3. How can facilitators help people come to a shared understanding of what we could improve?

Often, something that one person raises in a retrospective may be misinterpreted by others in the room. This can be mitigated by clustering similar ideas, summarising the issue and repeating it back to the room, confirming it is correctly understood before writing an action.

4. How do facilitators make sure everyone gets a chance to contribute?

As with any meeting, sometimes the same few people can either dominate or remain silent in retrospectives. A good facilitator will intervene to redress this imbalance by:

  • setting ground rules (for example, “no interruptions”);
  • using “warm up” games to set the expectation that everyone should speak but no-one should hog the conversation;
  • using Post-it notes to allow those who aren’t comfortable with speaking to write their thoughts down instead;
  • and gently encouraging quieter team members to contribute using language like “Would you like to add something?” rather than “What do you think?”, as the former question is much easier to politely decline.

5. How do facilitators stop retrospectives overrunning?

One of the trickiest things about facilitating is keeping to time. There are several ways to do this:

  • timeboxing (sharing a plan of how much time will be spent on each section of the meeting up front);
  • gently nudge things along;
  • focussing on the important issues first or asking the team to prioritise the things they feel are the most pressing, if there are many;
  • and creating spin-off meetings about wider issues that need further discussion to create actions.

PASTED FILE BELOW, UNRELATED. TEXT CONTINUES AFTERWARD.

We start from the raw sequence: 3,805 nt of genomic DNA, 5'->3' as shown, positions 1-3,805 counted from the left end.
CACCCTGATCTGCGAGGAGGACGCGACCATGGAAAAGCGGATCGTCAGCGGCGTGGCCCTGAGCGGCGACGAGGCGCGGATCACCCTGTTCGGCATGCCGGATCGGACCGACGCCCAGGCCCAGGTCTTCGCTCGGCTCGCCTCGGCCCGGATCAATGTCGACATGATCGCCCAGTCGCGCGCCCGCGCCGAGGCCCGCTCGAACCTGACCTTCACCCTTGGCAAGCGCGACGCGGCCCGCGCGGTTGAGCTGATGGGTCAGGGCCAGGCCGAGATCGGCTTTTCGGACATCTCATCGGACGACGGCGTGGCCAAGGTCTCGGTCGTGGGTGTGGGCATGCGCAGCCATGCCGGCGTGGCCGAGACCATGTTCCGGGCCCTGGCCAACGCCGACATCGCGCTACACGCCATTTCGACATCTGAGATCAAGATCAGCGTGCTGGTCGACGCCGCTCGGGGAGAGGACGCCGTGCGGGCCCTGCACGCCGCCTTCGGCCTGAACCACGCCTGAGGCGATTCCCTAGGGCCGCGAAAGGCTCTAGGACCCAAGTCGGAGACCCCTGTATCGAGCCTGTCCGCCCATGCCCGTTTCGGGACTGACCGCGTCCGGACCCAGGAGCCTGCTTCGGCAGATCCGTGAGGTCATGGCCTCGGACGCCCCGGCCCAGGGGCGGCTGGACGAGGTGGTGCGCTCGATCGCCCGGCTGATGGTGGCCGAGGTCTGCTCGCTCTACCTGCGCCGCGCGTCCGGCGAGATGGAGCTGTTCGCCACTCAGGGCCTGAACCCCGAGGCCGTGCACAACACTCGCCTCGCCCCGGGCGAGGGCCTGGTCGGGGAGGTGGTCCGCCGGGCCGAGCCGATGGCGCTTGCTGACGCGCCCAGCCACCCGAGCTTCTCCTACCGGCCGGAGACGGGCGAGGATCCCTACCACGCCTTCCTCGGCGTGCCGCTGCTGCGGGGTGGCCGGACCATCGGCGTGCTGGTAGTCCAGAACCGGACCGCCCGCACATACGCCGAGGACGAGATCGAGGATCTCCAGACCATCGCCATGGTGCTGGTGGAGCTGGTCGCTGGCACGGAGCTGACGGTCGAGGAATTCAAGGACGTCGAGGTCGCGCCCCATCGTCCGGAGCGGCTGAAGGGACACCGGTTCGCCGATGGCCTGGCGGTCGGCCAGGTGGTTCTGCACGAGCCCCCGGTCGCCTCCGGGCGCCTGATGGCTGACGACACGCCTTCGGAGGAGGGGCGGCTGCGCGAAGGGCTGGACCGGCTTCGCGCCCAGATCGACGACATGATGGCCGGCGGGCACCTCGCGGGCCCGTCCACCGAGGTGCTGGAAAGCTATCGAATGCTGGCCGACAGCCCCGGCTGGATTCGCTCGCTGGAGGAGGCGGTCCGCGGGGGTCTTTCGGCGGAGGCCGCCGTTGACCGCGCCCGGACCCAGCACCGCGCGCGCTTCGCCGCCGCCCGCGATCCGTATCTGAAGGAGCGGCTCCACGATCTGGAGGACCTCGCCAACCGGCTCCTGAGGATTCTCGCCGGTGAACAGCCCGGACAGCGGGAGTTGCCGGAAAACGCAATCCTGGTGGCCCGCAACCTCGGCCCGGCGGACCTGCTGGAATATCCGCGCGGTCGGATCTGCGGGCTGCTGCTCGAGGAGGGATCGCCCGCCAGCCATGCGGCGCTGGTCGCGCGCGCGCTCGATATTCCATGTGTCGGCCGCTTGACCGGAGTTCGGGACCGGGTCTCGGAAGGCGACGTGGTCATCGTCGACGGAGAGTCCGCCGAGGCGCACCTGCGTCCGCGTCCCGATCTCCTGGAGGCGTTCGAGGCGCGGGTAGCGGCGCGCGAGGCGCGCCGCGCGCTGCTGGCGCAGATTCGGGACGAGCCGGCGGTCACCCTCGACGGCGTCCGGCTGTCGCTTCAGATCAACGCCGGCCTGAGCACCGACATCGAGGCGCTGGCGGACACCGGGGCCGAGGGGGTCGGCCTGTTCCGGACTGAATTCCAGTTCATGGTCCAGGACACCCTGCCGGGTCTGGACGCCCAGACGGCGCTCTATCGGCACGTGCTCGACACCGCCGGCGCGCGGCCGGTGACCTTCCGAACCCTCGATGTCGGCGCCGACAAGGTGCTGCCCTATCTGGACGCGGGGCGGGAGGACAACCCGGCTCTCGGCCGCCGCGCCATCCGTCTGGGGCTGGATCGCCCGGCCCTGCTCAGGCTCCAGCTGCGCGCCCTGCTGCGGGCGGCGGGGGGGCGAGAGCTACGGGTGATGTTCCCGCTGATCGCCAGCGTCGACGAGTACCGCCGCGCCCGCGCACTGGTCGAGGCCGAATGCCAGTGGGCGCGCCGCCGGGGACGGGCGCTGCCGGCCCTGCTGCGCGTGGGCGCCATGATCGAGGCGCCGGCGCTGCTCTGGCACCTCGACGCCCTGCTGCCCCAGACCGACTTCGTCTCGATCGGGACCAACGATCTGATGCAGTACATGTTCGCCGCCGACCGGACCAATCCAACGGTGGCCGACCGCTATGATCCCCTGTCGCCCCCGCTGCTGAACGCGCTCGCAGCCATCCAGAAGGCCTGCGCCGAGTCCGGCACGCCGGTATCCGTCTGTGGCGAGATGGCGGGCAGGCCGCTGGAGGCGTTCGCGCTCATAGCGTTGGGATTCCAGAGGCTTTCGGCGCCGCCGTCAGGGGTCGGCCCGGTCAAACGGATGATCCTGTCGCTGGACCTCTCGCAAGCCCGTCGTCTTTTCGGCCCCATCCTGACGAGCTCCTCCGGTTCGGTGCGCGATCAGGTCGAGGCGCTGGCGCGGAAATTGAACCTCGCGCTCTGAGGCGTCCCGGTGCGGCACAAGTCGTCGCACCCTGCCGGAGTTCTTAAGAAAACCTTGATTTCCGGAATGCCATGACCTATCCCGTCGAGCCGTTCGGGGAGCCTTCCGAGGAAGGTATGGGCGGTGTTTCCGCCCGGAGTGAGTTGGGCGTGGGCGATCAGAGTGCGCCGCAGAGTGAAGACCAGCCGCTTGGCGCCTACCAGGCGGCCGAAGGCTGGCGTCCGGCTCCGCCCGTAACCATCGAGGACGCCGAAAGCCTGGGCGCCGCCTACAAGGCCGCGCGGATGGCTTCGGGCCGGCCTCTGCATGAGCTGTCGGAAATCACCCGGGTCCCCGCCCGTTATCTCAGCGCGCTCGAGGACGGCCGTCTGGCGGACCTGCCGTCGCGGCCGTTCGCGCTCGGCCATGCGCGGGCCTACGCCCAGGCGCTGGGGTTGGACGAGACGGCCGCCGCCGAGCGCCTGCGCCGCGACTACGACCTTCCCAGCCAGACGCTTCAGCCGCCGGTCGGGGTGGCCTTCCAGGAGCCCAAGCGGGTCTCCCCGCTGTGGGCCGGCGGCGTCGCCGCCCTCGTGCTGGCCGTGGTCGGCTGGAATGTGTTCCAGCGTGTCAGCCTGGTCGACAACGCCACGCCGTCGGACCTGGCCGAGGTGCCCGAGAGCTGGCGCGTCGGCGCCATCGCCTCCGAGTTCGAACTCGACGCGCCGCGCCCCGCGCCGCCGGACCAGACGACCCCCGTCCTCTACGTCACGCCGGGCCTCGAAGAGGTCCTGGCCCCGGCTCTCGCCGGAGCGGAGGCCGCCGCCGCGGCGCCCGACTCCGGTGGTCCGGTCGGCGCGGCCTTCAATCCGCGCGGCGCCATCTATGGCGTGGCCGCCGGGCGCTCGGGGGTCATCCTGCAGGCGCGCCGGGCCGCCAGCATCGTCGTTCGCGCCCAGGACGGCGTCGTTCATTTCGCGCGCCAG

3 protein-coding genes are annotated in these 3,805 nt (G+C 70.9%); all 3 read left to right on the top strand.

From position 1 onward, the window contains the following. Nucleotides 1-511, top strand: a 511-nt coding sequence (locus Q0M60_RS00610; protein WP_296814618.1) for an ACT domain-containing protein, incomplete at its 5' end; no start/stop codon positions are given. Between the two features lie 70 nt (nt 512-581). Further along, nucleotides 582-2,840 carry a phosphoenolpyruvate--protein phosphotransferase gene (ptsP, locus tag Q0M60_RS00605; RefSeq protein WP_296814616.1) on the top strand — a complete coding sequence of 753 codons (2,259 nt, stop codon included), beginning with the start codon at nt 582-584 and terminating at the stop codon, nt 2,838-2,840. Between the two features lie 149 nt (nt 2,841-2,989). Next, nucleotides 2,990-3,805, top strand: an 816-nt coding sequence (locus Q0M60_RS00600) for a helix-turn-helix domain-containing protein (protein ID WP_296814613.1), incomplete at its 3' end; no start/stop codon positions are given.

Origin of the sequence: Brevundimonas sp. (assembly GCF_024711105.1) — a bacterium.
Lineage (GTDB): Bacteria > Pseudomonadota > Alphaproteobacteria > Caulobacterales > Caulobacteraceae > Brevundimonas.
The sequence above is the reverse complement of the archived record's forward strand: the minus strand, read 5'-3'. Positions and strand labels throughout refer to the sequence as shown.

6. How do facilitators bring the meeting to a conclusion?

It’s usually as simple as summarising and reiterating action points. Posing a question at the start and coming back to it at the end can also be a good way to end the retropsective on a positive note.

Keeping things fresh

One of the challenges of running these regularly (some team members attend two each fortnight) is keeping them fresh. We often use different techniques to mix up the sprint retrospectives and keep the format interesting. Resources like Retrospective Wiki, Fun Retrospectives and the Government Service Design Manual are a big help.

Reflecting on longer projects

It’s worth saying that we also run retrospectives on projects, which can cover a wider period than just two weeks.

In these sessions, we bear all of the above in mind, but additionally use exercises at the start of the meeting to jog participants’ memories – for example, building an interactive timeline of the project.

Running retrospectives like this on a regular basis has changed the way we work significantly over time – hopefully for the better.

If you have any tips for ensuring you adapt the way you work as a team, we’d love to hear them and try them out. Tell us in the comments below.